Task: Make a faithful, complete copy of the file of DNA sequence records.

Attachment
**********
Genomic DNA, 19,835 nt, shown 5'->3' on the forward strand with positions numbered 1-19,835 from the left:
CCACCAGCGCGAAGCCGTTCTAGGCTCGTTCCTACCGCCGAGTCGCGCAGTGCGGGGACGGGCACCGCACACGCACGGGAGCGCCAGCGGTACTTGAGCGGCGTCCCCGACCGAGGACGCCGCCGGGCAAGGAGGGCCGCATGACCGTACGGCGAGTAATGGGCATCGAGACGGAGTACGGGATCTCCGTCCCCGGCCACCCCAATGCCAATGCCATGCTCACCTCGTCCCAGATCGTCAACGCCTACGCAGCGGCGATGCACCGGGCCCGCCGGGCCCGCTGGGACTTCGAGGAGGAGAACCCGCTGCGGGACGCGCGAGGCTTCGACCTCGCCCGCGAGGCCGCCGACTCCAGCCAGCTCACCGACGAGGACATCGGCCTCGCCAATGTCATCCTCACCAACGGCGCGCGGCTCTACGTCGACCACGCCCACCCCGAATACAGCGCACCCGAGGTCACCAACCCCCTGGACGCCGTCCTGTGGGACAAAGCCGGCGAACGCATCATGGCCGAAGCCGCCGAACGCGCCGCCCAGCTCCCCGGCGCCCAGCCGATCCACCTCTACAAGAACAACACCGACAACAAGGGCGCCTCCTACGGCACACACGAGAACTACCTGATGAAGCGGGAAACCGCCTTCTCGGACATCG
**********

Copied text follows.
Genomic DNA, 19,835 nt, shown 5'->3' on the forward strand with positions numbered 1-19,835 from the left:
CCACCAGCGCGAAGCCGTTCTAGGCTCGTTCCTACCGCCGAGTCGCGCAGTGCGGGGACGGGCACCGCACACGCACGGGAGCGCCAGCGGTACTTGAGCGGCGTCCCCGACCGAGGACGCCGCCGGGCAAGGAGGGCCGCATGACCGTACGGCGAGTAATGGGCATCGAGACGGAGTACGGGATCTCCGTCCCCGGCCACCCCAATGCCAATGCCATGCTCACCTCGTCCCAGATCGTCAACGCCTACGCAGCGGCGATGCACCGGGCCCGCCGGGCCCGCTGGGACTTCGAGGAGGAGAACCCGCTGCGGGACGCGCGAGGCTTCGACCTCGCCCGCGAGGCCGCCGACTCCAGCCAGCTCACCGACGAGGACATCGGCCTCGCCAATGTCATCCTCACCAACGGCGCGCGGCTCTACGTCGACCACGCCCACCCCGAATACAGCGCACCCGAGGTCACCAACCCCCTGGACGCCGTCCTGTGGGACAAAGCCGGCGAACGCATCATGGCCGAAGCCGCCGAACGCGCCGCCCAGCTCCCCGGCGCCCAGCCGATCCACCTCTACAAGAACAACACCGACAACAAGGGCGCCTCCTACGGCACACACGAGAACTACCTGATGAAGCGGGAAACCGCCTTCTCGGACATCG